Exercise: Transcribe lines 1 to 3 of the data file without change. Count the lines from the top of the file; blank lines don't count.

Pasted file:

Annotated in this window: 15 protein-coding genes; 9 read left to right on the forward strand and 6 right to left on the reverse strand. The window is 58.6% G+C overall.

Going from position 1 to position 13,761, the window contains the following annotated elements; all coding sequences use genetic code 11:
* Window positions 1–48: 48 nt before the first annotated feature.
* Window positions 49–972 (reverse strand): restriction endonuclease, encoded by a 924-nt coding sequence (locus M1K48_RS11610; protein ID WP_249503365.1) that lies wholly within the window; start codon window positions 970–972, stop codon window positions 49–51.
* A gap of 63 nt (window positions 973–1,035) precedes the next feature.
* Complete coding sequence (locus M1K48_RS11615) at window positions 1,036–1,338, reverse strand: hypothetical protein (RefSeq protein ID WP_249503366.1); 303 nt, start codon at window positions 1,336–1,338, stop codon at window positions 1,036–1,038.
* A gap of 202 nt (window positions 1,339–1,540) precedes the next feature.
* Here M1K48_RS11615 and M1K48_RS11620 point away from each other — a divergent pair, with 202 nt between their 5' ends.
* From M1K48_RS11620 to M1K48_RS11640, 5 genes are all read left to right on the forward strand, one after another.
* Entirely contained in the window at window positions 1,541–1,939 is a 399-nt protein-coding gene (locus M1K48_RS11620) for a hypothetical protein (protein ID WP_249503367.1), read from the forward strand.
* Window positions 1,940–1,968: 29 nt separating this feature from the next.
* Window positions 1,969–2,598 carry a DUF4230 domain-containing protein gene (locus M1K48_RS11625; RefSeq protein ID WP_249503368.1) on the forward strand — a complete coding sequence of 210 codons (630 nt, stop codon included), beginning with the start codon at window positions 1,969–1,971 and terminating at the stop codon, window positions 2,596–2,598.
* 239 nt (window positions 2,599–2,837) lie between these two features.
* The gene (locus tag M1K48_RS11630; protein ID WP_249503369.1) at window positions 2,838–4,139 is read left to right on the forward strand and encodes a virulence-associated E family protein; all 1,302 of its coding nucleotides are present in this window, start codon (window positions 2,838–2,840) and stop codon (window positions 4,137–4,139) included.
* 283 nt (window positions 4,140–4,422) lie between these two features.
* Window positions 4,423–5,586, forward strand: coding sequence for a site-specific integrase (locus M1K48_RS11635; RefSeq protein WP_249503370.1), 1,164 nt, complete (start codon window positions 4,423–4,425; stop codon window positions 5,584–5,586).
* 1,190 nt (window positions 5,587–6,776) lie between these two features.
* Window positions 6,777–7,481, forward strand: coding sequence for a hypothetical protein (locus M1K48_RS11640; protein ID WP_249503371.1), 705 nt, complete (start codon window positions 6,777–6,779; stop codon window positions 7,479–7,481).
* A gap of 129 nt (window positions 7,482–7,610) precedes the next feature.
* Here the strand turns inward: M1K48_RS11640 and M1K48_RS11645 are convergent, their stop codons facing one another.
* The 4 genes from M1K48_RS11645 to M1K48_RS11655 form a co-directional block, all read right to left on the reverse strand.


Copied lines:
Annotated in this window: 15 protein-coding genes; 9 read left to right on the forward strand and 6 right to left on the reverse strand. The window is 58.6% G+C overall.

Going from position 1 to position 13,761, the window contains the following annotated elements; all coding sequences use genetic code 11:
* Window positions 1–48: 48 nt before the first annotated feature.